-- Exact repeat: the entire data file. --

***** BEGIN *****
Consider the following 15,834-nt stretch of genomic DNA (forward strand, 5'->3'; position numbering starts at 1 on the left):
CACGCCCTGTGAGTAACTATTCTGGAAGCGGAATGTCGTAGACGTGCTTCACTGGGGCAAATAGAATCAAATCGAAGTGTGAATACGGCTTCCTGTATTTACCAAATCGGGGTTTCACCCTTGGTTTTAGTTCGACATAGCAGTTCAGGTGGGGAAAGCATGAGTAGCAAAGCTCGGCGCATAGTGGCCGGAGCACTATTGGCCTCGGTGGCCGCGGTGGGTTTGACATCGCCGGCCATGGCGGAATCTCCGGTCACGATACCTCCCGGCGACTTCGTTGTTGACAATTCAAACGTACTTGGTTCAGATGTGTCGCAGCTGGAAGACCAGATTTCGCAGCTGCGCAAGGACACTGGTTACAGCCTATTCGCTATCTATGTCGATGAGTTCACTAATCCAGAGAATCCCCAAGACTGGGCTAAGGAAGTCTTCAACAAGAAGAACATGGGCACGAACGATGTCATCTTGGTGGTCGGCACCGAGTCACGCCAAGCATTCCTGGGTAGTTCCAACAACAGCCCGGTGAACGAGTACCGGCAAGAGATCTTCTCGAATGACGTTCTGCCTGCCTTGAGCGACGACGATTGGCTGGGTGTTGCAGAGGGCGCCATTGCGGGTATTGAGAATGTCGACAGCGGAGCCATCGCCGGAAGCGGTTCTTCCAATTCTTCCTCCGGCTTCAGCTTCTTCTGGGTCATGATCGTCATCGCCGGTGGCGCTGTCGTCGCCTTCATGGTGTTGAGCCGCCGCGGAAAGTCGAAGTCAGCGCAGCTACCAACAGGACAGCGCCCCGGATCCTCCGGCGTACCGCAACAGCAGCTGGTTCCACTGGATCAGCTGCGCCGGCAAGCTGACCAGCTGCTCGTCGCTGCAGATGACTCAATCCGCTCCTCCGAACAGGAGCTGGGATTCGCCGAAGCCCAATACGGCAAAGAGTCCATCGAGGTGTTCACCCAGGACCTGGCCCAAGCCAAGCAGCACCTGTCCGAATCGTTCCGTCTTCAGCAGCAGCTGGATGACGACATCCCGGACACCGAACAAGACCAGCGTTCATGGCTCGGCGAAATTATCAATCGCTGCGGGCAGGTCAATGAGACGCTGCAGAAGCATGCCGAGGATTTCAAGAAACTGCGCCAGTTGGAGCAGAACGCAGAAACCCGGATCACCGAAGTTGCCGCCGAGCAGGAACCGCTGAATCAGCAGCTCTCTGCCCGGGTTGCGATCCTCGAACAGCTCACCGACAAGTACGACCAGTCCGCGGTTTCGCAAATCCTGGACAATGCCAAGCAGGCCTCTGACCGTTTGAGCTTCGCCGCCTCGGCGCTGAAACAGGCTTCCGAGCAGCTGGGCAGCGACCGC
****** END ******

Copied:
Consider the following 15,834-nt stretch of genomic DNA (forward strand, 5'->3'; position numbering starts at 1 on the left):
CACGCCCTGTGAGTAACTATTCTGGAAGCGGAATGTCGTAGACGTGCTTCACTGGGGCAAATAGAATCAAATCGAAGTGTGAATACGGCTTCCTGTATTTACCAAATCGGGGTTTCACCCTTGGTTTTAGTTCGACATAGCAGTTCAGGTGGGGAAAGCATGAGTAGCAAAGCTCGGCGCATAGTGGCCGGAGCACTATTGGCCTCGGTGGCCGCGGTGGGTTTGACATCGCCGGCCATGGCGGAATCTCCGGTCACGATACCTCCCGGCGACTTCGTTGTTGACAATTCAAACGTACTTGGTTCAGATGTGTCGCAGCTGGAAGACCAGATTTCGCAGCTGCGCAAGGACACTGGTTACAGCCTATTCGCTATCTATGTCGATGAGTTCACTAATCCAGAGAATCCCCAAGACTGGGCTAAGGAAGTCTTCAACAAGAAGAACATGGGCACGAACGATGTCATCTTGGTGGTCGGCACCGAGTCACGCCAAGCATTCCTGGGTAGTTCCAACAACAGCCCGGTGAACGAGTACCGGCAAGAGATCTTCTCGAATGACGTTCTGCCTGCCTTGAGCGACGACGATTGGCTGGGTGTTGCAGAGGGCGCCATTGCGGGTATTGAGAATGTCGACAGCGGAGCCATCGCCGGAAGCGGTTCTTCCAATTCTTCCTCCGGCTTCAGCTTCTTCTGGGTCATGATCGTCATCGCCGGTGGCGCTGTCGTCGCCTTCATGGTGTTGAGCCGCCGCGGAAAGTCGAAGTCAGCGCAGCTACCAACAGGACAGCGCCCCGGATCCTCCGGCGTACCGCAACAGCAGCTGGTTCCACTGGATCAGCTGCGCCGGCAAGCTGACCAGCTGCTCGTCGCTGCAGATGACTCAATCCGCTCCTCCGAACAGGAGCTGGGATTCGCCGAAGCCCAATACGGCAAAGAGTCCATCGAGGTGTTCACCCAGGACCTGGCCCAAGCCAAGCAGCACCTGTCCGAATCGTTCCGTCTTCAGCAGCAGCTGGATGACGACATCCCGGACACCGAACAAGACCAGCGTTCATGGCTCGGCGAAATTATCAATCGCTGCGGGCAGGTCAATGAGACGCTGCAGAAGCATGCCGAGGATTTCAAGAAACTGCGCCAGTTGGAGCAGAACGCAGAAACCCGGATCACCGAAGTTGCCGCCGAGCAGGAACCGCTGAATCAGCAGCTCTCTGCCCGGGTTGCGATCCTCGAACAGCTCACCGACAAGTACGACCAGTCCGCGGTTTCGCAAATCCTGGACAATGCCAAGCAGGCCTCTGACCGTTTGAGCTTCGCCGCCTCGGCGCTGAAACAGGCTTCCGAGCAGCTGGGCAGCGACCGC